The question is: how do national trends we recognize in education policy interact with the (r)evolution we envision for schooling?

This post has been forming in my head for a while now.

Really, it's inception came about because I read Tough Choices at about the same time I began to involve myself in the school 2.0 conversation. I did that by:

  1. beginning my exploration of the blogosphere, reading only at first
  2. establishing a bloglines account and beginning to take advantage of rss
  3. starting this blog
  4. realization that interaction and commenting on other folks' blogs is necessary to making real conversation
  5. joining classroom 2.0 Ning, and going through the same evolution of non-participation/observation, testing, real dialogue.

So Tough Choices is an obvious example of the kinds of national trends of which I am speaking, but that is not to say it should become a pariah, representing all that is misguided about education policy in the US. Rather, because it synthesizes so many otherwise disparate concepts under one roof, it naturally assumes a lead role.

Lately, though, a couple of examples of national trends have hit the headlines, only to be rebuffed and dismissed by prominent edu-bloggers. Two examples:

A backlash against the use of tech tools in classrooms. And the ensuing response by thoughtful, articulate school 2.0 advoc...

Bill Gates' recent push for ed. reform through political financing rather than more traditional channels . And the ensuing scream by Will Richardson et. al.

Again, the question: what is the relationship between national trends (that many see as inevitabilities) and the School 2.0 (r)evolution? Or rather, we know what it is currently; what ought it be?

What are the trends? (Without commentary:)

  • Restructuring teacher compensation
  • Nationalization of curricula
  • School choice
  • Back to basics
  • Assessment +

And what, in the end, will be the synthesis of their emergence into the national educational environment in relationship to the way technology can shift pedagogy?

It simply isn't enough to just scream.

Nor to hold a line based on principle alone.

What is the appropriate convergence of these two trains, so that they do not collide?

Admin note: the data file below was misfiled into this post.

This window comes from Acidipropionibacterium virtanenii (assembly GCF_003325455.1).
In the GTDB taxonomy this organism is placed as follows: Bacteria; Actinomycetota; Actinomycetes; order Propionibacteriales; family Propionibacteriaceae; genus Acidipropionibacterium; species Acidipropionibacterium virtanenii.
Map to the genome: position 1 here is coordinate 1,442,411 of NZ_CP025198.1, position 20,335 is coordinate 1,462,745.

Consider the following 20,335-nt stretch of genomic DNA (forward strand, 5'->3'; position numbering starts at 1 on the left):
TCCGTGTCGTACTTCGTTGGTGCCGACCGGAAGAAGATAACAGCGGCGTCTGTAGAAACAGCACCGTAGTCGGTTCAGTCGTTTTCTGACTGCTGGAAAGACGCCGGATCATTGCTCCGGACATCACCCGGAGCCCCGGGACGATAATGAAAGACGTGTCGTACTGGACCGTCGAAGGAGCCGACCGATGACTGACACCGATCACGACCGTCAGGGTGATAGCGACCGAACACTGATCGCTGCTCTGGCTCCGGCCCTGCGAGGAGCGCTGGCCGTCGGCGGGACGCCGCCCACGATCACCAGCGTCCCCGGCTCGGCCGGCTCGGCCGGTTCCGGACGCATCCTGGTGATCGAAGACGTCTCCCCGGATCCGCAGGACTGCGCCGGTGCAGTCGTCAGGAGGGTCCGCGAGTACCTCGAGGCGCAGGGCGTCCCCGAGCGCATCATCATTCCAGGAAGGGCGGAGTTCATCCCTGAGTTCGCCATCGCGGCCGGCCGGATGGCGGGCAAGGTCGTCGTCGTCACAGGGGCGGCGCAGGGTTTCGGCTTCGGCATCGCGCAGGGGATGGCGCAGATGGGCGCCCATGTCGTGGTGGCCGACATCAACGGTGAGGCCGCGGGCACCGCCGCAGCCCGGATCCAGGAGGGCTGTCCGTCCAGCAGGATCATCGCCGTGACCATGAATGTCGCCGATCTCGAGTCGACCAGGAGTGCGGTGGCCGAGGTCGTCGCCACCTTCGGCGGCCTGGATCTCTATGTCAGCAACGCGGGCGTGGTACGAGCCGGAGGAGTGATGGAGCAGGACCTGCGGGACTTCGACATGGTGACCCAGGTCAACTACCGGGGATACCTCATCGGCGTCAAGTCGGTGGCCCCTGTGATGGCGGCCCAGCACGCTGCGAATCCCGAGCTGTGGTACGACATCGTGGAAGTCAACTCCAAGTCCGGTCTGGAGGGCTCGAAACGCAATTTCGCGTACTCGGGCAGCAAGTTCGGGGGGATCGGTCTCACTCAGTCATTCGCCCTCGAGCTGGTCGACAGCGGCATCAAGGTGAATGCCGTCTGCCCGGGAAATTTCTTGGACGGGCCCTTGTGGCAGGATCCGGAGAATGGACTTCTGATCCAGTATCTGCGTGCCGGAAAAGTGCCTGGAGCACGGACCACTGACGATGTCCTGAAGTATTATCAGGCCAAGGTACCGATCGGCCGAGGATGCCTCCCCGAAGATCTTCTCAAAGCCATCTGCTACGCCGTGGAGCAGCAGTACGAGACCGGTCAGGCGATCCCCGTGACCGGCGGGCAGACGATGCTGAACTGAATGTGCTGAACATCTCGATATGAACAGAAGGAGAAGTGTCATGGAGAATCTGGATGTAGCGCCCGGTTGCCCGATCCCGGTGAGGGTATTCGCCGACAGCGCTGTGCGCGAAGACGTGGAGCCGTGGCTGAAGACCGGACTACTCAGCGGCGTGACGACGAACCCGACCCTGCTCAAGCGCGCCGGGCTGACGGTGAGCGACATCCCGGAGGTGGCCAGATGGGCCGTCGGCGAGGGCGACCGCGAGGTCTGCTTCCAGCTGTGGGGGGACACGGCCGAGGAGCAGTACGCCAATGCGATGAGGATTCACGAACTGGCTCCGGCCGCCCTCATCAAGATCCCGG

Views: 44

Comment by Sylvia Martinez on April 26, 2007 at 10:24am
Everything AND the kitchen sink! ;-)

This is really important, and there is a historical pattern we can look back at and learn from.

Computers in schools first appeared because visionary teachers saw the potential for children to learn in revolutionary ways. I'm talking 60's-80's.

"Technology" (a term that became popular in the 80's) was the SCHOOL response. I'm using all caps to signify an institutionalized, generic response. Seymour Papert summed it up well. He's the father of educational computing and is instrumental in the current One Laptop Per Child (OLPC) movement to bring computers to children in developing countries.

He said that SCHOOL treats computers like a body treats an invading foreign object. It surrounds it and assimilates it. SCHOOL turns computers into machines that do what SCHOOL wants, thereby closing the door to revolution. Vendors help willingly, selling whatever SCHOOL says they will buy.

Here are some Papert articles of interest (note the dates)--these are not new issues. What's new is the individual's ability to use Web 2.0 communication to resist the SCHOOL response and create our own.
Comment by Ed Jones on August 30, 2007 at 7:25am
Jeremiah, where do you want to go with this? This post is 4 months old (an epoch in Web 2.0 terms). So maybe you've found other discussion places?

I started a project in 2000 to get teachers, developers, artists, animators, voice actors, programmers, and writers to work together to create new interactive content, and to raise the state of the practice in how we make content available to kids. Along the way, Youtube and web 2.0 sucked in millions of people, but the creation of interactive sound-and-motion educational content actually dropped.

I live part of my life in the National Policy arena, following those who built NCLB and who are now aiming at the NCLB reauthorization. I like to say that they are spending money and time in the wrong areas, that EduWeb 3.0 can solve many of their problems, but the truth is that we're not making the progress we'd hoped for with or without those funds.

We think a lot about the 50% of black Americans who don't graduate from high school; and the poor skills of many who do. We think about the 40-year decline in the knowledge of history and civics by all who graduate the public schools, and now even Ivy League universities. And I go to my alma mater and see immediately the nationwide trend to outsource the study of science and engineering to foreigners.

So what are you thinking about edhocracy this fall?


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